Nearly half the students who took Advanced Placement exams this year scored between a 3 and a 5, the state Department of Education announced today. That represents a 6.2 percent increase over 2007. The department also said more students took the exams in 2008 than in 2007.
“These numbers tell us that many of the initiatives in place in Arkansas for several years are working,” said Dr. Jim Purcell, director of the Arkansas Department of Higher Education, said in a press release.
Mean critical reading scores on the SAT dropped by 3 points to 575; nationally the drop was one point to 479.
The press release is on the jump.
For Immediate Release
10 a.m. August 26, 2008
LITTLE ROCK: More public school students in Arkansas participated in Advanced Placement courses and scored well on Advanced Placement Exams in 2008 than in 2007, in a continued pattern of expanded access and improved performance, the College Board announced today.
“We appreciate news such as this because increased access to Advanced Placement is part of the state’s overall strategy to teach a rigorous, rewarding curriculum to all of our students and increase their likelihood of success in college,” said Dr. Ken James, Arkansas Commissioner of Education.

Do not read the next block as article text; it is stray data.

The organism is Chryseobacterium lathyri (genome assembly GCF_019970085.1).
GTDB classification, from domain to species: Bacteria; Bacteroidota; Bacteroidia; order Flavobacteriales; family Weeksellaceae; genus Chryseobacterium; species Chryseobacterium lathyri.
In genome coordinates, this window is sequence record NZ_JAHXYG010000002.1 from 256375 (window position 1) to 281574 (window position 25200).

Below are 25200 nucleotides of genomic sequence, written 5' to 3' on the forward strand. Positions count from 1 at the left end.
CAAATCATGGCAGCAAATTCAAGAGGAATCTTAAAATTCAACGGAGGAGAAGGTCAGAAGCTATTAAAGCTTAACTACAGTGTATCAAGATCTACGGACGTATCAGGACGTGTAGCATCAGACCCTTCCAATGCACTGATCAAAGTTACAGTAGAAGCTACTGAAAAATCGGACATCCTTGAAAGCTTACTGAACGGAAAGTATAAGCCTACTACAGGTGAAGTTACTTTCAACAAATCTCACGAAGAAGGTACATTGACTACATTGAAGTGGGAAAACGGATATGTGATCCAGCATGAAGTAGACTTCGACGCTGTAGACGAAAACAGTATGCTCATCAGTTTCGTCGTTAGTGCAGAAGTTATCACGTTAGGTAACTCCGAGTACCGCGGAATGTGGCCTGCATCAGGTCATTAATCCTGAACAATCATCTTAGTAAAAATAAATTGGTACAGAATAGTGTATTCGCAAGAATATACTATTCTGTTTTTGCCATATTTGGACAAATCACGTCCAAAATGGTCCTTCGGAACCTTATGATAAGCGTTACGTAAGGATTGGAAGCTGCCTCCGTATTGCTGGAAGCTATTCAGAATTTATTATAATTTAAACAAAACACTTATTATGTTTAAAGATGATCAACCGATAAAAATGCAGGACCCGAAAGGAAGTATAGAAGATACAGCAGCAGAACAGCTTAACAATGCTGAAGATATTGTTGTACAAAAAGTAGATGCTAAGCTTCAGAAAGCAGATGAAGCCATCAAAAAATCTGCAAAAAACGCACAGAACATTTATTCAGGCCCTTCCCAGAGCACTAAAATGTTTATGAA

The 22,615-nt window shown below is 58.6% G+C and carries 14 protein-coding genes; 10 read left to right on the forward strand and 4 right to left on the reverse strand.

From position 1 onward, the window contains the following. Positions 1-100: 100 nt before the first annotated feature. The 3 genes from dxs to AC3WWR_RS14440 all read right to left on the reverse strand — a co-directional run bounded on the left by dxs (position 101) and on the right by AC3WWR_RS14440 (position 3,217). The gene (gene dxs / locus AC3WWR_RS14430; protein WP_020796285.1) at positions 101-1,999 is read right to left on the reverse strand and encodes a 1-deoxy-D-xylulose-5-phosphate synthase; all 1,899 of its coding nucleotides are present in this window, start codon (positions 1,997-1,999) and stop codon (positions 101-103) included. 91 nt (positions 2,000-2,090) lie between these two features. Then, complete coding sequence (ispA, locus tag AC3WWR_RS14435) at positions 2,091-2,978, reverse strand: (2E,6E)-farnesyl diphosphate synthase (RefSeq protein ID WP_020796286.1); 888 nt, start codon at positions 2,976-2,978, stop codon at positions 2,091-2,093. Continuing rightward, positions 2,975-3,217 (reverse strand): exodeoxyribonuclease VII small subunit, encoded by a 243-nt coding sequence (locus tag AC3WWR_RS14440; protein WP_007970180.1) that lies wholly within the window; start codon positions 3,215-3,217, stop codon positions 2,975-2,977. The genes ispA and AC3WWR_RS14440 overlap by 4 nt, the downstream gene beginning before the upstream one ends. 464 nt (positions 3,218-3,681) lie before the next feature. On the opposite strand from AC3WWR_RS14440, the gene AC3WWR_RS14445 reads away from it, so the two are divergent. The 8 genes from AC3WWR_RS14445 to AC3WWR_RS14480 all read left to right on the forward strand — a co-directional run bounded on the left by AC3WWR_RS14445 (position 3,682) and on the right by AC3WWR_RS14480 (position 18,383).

The College Board also released information concerning scores for the SAT Reasoning Test, which is used in the college admissions process and was taken by about 5% of the 2008 graduating class. (The majority of Arkansas students take the ACT for college admissions.) Both participation in the SAT and average SAT scores remained relatively stable from the previous year.
In 2008, 17,037 public school students in the class of 2008 took AP exams, representing a 5.5 percent increase over the 16,153 students who took the exams the previous year. What’s more, there was a 6.2 percent increase in the number of exam scores of 3 or higher from last year for public school students with 8,005 of the total 28,231 exams taken being scored 3, 4 or 5. On AP exams, a 3 is “Qualified,” a 4 is “Well Qualified,” and a 5 is “Extremely Well Qualified.”
“These numbers tell us that many of the initiatives in place in Arkansas for several years are working,” said Dr. Jim Purcell, director of the Arkansas Department of Higher Education. “All indications are that we are building a larger and larger pipeline of students who will enter higher education better prepared and positioned for a successful college career and a realistic chance at achieving the American Dream.”